light of settlement given by the commissioners for adjusting titles to
unpatented lands in the District of Augusta, Botetourt, and Greenbrier” and for
the sum of one pound sterling. The tract in Botetourt County Greenbrier
County is described as “. . .on the
Kanawha below the mouth of . . .beginning at
the Sheep Rock Branch. . .crossing an island. . .leaving the island”. This land was situated where the city of Greenbrier
River is now
Judith McClung writes of traditional information that was related by David Graham Ballengee. The story goes that Isaac had intended to travel to
Ohio, but one of the children became
ill, so they stopped near the until the child
recovered. They decided to buy the land
using “squatter’s title” and that they finalized purchase of the land in 1785. David Ballengee thought that Isaac and his
family arrived in Greenbrier
River around 1780. Greenbrier
The story continues that Isaac built his first cabin in a field, but it burned, so he built another cabin in 1781. “The home was sturdy and spacious, and the island offered protection from wild beasts and Indians. For safety reasons there were no windows.” There was supposedly a Ballengee home built on an island in the
River, but this could not have been the home that stood near the C
& O Railroad yard that was occupied until around 1900 because, obviously,
that home was not on the island.
Isaac’s representative in
, Thomas Price,
sold Isaac’s land there on 8 December 1789. The last documented child was born to Isaac
and Jean in 1789. The family remained on their farm by the
river until Isaac died. The date of his
death is not documented, but on 14 March 1798 Jonathan Rumford bought land
adjoining that of Isaac Ballengee, deceased. In 1799 Jean Ballengee is on the Botetourt
County county tax list
with two tithables, which means that she is the head of the household. Monroe County was created from Greenbrier
County in 1799, so Jean's tax record is transferred from Greenbrier County to Monroe County. Monroe
A grant of land was made to Jean Bellengee by the
on 22 November 1800. The grant included a total of 300 acres that
bordered a survey of land owned by Jonathan Rumford (7,473 acres) and another
for Isaac Bellengee, deceased (184 acres).
With Isaac’s original grant, Jean now owned a total of 484 acres. The grant was located on the north side of
the New River about a half-mile below the mouth of the Commonwealth of Virginia . The survey began at Sheep Rock Branch;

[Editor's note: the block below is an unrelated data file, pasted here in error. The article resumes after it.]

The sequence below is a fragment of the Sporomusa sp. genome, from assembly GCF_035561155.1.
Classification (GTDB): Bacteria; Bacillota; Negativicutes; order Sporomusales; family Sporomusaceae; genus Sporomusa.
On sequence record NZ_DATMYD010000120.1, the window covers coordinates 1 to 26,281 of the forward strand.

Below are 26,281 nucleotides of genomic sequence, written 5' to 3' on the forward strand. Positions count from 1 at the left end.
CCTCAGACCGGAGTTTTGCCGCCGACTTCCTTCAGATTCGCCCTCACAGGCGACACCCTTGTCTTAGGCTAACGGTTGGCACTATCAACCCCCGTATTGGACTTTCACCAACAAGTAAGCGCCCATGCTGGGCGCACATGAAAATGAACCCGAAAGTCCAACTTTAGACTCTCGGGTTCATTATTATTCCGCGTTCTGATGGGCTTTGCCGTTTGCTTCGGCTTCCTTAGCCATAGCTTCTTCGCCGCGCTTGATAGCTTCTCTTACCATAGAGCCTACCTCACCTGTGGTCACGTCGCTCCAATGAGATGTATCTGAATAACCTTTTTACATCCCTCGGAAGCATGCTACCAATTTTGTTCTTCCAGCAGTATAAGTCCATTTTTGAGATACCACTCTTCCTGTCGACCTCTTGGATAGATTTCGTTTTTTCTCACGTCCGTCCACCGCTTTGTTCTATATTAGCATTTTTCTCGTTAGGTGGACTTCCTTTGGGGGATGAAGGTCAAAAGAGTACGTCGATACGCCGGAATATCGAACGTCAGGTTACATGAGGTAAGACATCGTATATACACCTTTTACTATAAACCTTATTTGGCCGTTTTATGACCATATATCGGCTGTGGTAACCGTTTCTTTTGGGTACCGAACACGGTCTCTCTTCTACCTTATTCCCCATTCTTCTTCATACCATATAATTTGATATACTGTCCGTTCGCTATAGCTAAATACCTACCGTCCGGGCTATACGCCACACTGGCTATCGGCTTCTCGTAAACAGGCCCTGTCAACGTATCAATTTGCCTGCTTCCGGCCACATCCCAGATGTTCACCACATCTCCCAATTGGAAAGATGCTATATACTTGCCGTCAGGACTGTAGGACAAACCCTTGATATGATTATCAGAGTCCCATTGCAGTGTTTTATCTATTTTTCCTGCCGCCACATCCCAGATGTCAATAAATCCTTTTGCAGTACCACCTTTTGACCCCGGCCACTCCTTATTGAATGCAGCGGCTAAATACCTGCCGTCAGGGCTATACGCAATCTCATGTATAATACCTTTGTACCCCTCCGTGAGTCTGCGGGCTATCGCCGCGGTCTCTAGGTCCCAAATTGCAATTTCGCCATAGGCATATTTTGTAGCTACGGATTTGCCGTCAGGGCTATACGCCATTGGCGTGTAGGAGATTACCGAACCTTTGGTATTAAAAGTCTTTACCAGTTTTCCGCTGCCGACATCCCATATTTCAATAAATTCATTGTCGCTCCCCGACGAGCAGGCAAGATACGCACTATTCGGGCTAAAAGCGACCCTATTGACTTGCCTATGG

another landmark mentioned was Rebekah’s Branch. Greenbrier River
Jean died between 15 October 1804, when she wrote her last will and testament, and 18 February 1805 when her will was probated at
court. She left to her sons George and
Isaac each one cow, and the 500 acre tract of land was to be divided equally
among Henry, George, and Isaac, Jr. Her
daughters, Jane and Florence, who were married, each received one dollar
because Jean said they had already received their “equal part”. Her two unmarried daughters, Elizabeth and
Susana, received all of Jean’s moveable property which was to be divided
equally between the two daughters. The will was witnessed by James Graham, Sr.,
Samuel Graham, James Graham, Jr., and Lanty Graham. Monroe County
Isaac's farm along the New River is now home to the town of Hinton, where a street is named after him. His life is reduced to a few facts gleaned from land records and will books, but I imagine he had some good stories to tell when the family sat around the fireplace after supper. Those had to be some wonderful stories.
 Harman, John, Annals of
Volume I, p. 24. Tazewell County, Virginia
 Kegley, F. B., Kegley’s Virginia Frontier, 1938, p. 456.
 P. 341
 Skidmore, Warren, Lord Dunmore’s Little War of 1774, 2002, p. 4.
 Lewis, Virgil, History of Pt. Pleasant, 1909, p. 25.
 Waddell, Joseph, Annals of
County, from 1726-1871, 1902, p. 183. Virginia
 Yantis and Love, The 1787 Census of
Virginia, , 1987, p. 163
and p. 171. Greenbrier
, Book 3, p. 476. County Deeds
Commonwealth of Virginia
to Isaac Ballengee, 18 October 1787,
Office, No. 15, p. 199, Virginia State Library, Richmond, VA. Virginia
, Book 4, p. 145. County Deeds
 “Ballengees of West Virginia,”
Commonwealth of Virginia
to Jonathan Rumford, 14 March 1798, Office, No. 38, p.
131, Virginia State Library, Richmond, VA. Va. State
 Morton, History of
1916, p. 480. Monroe County
Commonwealth of Virginia
to Jean Bellengee, 22 November 1800, Office , No. 48, p.
81, Virginia State Library, Richmond, VA. Va. State
Monroe , Book 1-A, p. 49. County